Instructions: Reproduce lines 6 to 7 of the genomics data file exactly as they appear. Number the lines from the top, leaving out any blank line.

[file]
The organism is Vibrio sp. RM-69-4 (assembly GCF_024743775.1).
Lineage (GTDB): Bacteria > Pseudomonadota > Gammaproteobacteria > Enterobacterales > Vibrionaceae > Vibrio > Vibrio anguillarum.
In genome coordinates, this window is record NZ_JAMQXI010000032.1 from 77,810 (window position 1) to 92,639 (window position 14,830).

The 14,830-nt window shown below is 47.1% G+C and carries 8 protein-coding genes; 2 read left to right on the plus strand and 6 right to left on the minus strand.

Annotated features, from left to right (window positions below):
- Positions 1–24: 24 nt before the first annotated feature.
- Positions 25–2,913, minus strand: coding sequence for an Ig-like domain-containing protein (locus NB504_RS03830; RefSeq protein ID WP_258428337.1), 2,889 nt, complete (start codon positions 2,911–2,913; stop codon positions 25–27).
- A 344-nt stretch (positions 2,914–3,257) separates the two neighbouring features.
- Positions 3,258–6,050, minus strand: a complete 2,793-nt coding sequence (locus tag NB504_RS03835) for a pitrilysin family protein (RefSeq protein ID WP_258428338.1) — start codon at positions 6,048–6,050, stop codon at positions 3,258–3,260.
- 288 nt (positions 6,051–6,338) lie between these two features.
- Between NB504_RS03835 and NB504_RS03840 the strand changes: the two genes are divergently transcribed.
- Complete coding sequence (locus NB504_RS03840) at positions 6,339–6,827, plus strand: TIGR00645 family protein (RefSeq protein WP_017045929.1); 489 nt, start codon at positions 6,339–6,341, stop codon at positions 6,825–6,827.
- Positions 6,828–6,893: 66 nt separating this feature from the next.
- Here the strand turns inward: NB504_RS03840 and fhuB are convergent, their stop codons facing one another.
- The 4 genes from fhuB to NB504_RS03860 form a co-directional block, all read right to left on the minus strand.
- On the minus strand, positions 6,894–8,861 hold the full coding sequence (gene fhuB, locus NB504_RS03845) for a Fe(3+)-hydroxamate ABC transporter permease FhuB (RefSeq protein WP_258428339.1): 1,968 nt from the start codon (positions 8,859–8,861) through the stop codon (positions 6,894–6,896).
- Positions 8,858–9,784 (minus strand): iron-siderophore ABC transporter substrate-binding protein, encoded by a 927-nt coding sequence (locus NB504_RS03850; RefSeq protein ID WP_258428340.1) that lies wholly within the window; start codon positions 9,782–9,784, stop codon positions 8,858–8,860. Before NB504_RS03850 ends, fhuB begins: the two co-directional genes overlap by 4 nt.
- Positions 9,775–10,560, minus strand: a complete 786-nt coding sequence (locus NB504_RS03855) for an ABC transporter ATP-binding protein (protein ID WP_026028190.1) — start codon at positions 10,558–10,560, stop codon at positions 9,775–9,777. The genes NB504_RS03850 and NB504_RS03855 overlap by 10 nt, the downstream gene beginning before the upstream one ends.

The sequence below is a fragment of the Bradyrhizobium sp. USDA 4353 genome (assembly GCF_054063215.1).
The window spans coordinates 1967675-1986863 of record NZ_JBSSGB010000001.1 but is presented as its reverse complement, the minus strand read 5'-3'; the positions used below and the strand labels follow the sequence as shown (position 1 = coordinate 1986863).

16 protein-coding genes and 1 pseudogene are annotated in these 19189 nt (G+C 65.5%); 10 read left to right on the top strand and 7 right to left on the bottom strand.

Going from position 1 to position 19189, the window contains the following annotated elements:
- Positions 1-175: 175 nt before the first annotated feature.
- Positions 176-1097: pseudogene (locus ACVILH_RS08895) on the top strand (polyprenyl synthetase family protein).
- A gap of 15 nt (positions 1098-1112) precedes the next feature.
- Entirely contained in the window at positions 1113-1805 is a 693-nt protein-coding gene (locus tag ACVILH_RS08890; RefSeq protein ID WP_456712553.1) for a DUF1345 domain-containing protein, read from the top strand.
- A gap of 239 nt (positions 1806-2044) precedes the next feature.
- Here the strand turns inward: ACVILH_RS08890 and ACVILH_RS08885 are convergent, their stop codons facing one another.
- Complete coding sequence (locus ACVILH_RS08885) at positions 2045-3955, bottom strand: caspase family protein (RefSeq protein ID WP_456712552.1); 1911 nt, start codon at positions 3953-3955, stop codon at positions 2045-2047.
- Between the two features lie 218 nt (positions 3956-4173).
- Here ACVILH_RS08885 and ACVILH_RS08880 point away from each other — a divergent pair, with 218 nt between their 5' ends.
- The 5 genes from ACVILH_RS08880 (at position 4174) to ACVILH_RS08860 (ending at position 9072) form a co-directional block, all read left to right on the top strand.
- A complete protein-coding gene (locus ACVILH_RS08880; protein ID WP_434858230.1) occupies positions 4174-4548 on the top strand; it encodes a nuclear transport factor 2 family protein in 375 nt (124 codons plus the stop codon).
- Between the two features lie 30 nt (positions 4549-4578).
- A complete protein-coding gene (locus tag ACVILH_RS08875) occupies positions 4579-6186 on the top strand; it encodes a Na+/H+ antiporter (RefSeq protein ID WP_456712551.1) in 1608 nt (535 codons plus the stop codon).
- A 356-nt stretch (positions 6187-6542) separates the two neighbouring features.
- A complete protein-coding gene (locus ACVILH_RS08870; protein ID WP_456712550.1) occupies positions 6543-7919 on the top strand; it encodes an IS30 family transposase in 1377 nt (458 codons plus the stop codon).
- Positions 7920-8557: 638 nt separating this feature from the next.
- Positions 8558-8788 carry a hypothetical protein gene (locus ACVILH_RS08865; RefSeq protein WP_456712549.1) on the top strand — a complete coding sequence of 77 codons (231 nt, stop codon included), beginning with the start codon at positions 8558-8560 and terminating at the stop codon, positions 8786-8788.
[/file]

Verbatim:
- Positions 1–24: 24 nt before the first annotated feature.
- Positions 25–2,913, minus strand: coding sequence for an Ig-like domain-containing protein (locus NB504_RS03830; RefSeq protein ID WP_258428337.1), 2,889 nt, complete (start codon positions 2,911–2,913; stop codon positions 25–27).